HMS Windsor arrived after dark, and was able to continue the embarkation. On clearing the harbour, the captain signalled that there were still British troops requiring evacuation and Vimiera was sent back, arriving in Boulogne at 1:30 a.m. The quayside was deserted but the captain called out using a loud hailer and found that a large number of men were hiding, who were packed into every available space. When Vimiera arrived at Dover at 4:00 a.m.,1,400 men disembarked. [21] [lower-alpha 2] About 300 Welsh Guards were left behind, having been wrongly informed that the evacuation had ended, who then attempted a break-out to the north-east. [22] Lanquetot had established his headquarters within the medieval walls of the Haute Ville (Old Town, the Citadel), awaiting the arrival of elements of the 21st Division. When he discovered that disaster had befallen his division, he organised the forces to defend the town as best he could. [23] By the time that Brigadier Fox-Pitt had received orders to evacuate, there were no means of communication with Lanquetot. [17]

A gate in the medieval town walls, defended by parties of the 21st Infantry Division Boulogne-sur-Mer - Porte Gayolle.jpg
A gate in the medieval town walls, defended by parties of the 21st Infantry Division

On the evening of 24 May, the Germans attacked the town at 6:00 p.m. and 8:00 p.m. The attacks were repulsed and some German tanks were reported to have been destroyed. The French Navy continued its gunfire support but the destroyers Fougueux and Chacal were damaged by the Luftwaffe and Chacal was later sunk by German artillery. During the night, about 100 French soldiers tried to break out towards Dunkirk but failed. At dawn on 25 May, the Germans assaulted the walls again using ladders, grenades and flamethrowers, supported by 88 mm guns and at 8:30 a.m., Lanquetot surrendered. [22]

Major J. C. Windsor Lewis, officer commanding 4 Company, 2nd Welsh Guards, had taken charge of a large party of stragglers, who were awaiting rescue in the sheds at the quayside. Besides guardsmen from both battalions, there were 120 French infantry, 200 AMPC,120 Royal Engineers and 150 civilian refugees; most of the Pioneers were unarmed. When the sheds came under German fire, Windsor Lewis moved the group into the Gare Maritime (harbour railway station) and made sandbag barricades. On the evening of 24 May, under fire from tanks and machine-guns, they fought off a German assault party that had approached the quay in a boat. Without food, running low on ammunition and realising that there would be no further evacuation, the force surrendered at 1:00 p.m. on 25 May. [22] The Germans captured 5,000 Allied troops in Boulogne, the majority of whom were French. [24]

Aftermath

Analysis

Approximate number of troops evacuated, 23–24 May 1940 [25]
ShipAllied
troops
Keith180
Vimy150
Whitshed580
Vimiera1,955
Wild Swan400
Windsor600
Venomous500
total4,365

The 20th Guards Brigade had retired towards the outskirts of Boulogne on the morning of 23 May, after resisting attacks from all sides from 7:30 a.m. and Lanquetot signalled to his superiors that the British were withdrawing precipitately, perhaps unaware of how fiercely the withdrawal was being contested. Communication between Fox-Pitt and the French headquarters at the Citadel had been cut off, by the advance of German troops between the Citadel and the Guards positions in the lower town, when he was ordered to evacuate but could not offer to take the French, according to the orders. On the morning of 24 May, Lanquetot discovered that the British had gone and French complaints about British desertion (sic) at Boulogne, along with the belief that the Germans at Calais would immediately move towards Dunkirk if the siege ended, may have influenced Churchill who ordered the British garrison to fight to the finish. [26] [lower-alpha 3]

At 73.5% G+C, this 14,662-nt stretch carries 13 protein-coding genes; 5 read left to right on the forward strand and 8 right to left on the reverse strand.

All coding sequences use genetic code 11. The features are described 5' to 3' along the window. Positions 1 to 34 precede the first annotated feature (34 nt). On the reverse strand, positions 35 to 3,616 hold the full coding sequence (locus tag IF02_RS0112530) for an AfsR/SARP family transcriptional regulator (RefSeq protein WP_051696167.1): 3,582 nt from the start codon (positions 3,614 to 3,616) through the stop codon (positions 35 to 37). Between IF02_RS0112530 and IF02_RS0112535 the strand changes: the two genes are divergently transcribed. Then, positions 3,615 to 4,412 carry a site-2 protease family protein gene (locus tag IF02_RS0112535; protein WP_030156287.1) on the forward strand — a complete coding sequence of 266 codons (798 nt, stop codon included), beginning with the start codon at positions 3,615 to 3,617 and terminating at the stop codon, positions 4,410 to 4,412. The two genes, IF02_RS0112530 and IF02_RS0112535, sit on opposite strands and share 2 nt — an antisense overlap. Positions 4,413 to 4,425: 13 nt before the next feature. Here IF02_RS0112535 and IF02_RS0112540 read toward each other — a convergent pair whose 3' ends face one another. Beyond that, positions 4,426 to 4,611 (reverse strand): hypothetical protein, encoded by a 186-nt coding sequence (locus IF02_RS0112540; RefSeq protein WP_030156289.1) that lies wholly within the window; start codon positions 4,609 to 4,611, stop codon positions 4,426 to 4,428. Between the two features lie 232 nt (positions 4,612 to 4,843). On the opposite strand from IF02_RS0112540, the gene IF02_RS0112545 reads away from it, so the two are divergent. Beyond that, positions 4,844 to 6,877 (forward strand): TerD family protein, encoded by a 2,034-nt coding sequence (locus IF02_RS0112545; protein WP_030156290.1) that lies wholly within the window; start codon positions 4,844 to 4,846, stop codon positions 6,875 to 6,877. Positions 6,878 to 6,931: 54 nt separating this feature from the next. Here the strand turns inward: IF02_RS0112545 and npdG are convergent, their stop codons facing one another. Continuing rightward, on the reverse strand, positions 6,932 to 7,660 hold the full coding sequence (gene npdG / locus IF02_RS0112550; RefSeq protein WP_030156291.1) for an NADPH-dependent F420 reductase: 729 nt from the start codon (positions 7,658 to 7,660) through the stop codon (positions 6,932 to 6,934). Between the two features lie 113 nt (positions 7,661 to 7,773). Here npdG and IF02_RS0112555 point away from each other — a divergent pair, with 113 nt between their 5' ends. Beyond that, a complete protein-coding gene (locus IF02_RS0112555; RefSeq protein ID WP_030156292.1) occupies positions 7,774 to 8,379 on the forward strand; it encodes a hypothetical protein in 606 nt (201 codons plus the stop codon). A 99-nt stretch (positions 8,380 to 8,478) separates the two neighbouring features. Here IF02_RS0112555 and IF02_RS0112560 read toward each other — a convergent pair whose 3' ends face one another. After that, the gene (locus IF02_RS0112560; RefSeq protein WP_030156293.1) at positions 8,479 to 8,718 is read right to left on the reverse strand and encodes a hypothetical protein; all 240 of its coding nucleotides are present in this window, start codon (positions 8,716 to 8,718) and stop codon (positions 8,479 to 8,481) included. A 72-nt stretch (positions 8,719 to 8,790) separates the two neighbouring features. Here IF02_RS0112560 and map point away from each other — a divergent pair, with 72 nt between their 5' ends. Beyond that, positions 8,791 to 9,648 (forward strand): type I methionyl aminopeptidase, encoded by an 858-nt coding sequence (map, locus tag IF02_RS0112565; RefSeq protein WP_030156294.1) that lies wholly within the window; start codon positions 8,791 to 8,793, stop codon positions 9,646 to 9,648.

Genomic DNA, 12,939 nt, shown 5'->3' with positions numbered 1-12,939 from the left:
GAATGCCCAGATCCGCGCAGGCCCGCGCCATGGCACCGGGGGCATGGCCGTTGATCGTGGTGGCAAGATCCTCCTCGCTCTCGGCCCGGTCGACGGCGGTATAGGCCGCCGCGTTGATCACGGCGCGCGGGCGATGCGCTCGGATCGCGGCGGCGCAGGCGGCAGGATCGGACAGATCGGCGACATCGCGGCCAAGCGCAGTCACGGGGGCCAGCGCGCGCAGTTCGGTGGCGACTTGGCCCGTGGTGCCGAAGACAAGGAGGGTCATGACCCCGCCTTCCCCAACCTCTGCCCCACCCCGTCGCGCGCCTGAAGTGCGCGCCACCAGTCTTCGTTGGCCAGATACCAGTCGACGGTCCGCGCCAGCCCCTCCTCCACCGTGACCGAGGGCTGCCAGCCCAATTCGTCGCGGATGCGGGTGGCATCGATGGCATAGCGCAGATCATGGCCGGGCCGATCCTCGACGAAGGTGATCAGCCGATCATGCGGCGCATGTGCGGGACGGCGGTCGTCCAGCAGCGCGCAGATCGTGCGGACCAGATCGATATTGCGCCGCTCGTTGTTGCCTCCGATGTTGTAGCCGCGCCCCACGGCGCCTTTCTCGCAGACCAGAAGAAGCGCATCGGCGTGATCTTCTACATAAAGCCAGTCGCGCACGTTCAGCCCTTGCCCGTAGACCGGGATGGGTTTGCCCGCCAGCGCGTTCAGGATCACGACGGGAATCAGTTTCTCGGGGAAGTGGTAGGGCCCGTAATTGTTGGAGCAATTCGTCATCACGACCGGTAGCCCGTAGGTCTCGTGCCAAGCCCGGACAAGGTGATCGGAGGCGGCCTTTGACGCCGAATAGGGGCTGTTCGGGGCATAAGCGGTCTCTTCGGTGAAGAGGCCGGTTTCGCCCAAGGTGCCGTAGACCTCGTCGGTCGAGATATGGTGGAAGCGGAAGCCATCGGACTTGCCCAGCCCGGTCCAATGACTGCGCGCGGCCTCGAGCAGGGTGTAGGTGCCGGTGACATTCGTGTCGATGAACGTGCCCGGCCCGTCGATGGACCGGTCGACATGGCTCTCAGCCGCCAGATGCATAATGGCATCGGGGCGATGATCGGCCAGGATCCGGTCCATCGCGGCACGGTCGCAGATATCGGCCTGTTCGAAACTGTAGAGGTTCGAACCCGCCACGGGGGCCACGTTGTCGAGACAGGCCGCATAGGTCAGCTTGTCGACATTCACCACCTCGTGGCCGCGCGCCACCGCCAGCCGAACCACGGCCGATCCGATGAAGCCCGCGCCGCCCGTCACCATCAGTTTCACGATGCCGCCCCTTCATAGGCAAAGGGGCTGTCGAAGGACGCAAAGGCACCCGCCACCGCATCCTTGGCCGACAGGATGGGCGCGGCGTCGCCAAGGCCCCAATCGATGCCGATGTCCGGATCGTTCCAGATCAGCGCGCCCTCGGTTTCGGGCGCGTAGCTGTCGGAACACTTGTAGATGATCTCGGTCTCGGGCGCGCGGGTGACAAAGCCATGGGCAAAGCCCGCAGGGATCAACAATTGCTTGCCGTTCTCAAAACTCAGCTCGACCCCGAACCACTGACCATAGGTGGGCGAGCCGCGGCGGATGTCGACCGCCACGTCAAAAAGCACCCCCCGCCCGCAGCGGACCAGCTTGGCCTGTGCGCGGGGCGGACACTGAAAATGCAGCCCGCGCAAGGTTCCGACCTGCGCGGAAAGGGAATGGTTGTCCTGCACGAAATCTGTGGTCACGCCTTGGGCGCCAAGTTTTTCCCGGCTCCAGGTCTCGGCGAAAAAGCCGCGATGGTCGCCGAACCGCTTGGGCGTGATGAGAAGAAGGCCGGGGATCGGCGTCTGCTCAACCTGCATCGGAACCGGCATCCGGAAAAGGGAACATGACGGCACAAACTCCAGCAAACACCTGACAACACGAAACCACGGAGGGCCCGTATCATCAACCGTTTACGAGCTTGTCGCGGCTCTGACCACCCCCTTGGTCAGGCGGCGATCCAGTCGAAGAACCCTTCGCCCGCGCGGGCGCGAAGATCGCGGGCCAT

In 1954, in the British official history, L. F. Ellis wrote that the five-hour delay of the XIX Corps attack on Boulogne until 12:40 p.m. on 22 May, which had been ordered by General Ewald von Kleist, commander of Panzergruppe von Kleist, had been criticised in the Corps war diary, because the retention of the 10th Panzer Division in reserve during the attacks on Boulogne and Calais, meant that the Aa Canal could not be attacked simultaneously. Had the panzers not been delayed, the preparations of the 20th Guards Brigade might have been interrupted but the long, exposed flank of Army Group A, the uncertain hold on Amiens and Abbeville and the Allied possession of Arras meant that the situation on 22 May could have changed and the delay was not excessive, since the Allied counter-attack at Arras could have continued. [28] S. W. Roskill, the navy official historian, wrote (also in 1954), that the defence of Boulogne delayed the advance of the XIX Corps towards Dunkirk ("undoubtedly contributed to that end"), which assisted the Allied defence during the Battle of Dunkirk (26 May–4 June). [29] The Welsh and Irish Guards were awarded the battle honour; "Boulogne 1940". [30]

Orders of battle

See also

Notes

  1. Relations among Franco-British commanders had been good until the German breakthrough on the Meuse, after which the British staff officers became apprehensive that they might be cut off from the coast, began slighting the liaison officers and withheld information. The French liaison party left Boulogne after a Luftwaffe air raid on the night of 19/20 May and reached Abbeville just before the Germans. [4]
  2. One of the rescued soldiers was Arnold Ridley.
  3. In Their Finest Hour (1949), Churchill wrote that he "regretted the evacuation" of Boulogne. [27]

Footnotes

  1. 1 2 3 Ellis 2004, p. 155.
  2. Ellis 2004, p. 16.
  3. Bond & Taylor 2001, p. 130.
  4. 1 2 Sebag-Montefiore 2006, pp. 188, 190.
  5. 1 2 Ellis 2004, p. 153.
  6. Ellis 2004, pp. 153, 385.
  7. Churchill 1949, p. 53.
  8. Sebag-Montefiore 2006, p. 190.
  9. Sebag-Montefiore 2006, pp. 190–191.
  10. Sebag-Montefiore 2006, pp. 190–192.
  11. 1 2 Jackson 2002, p. 39.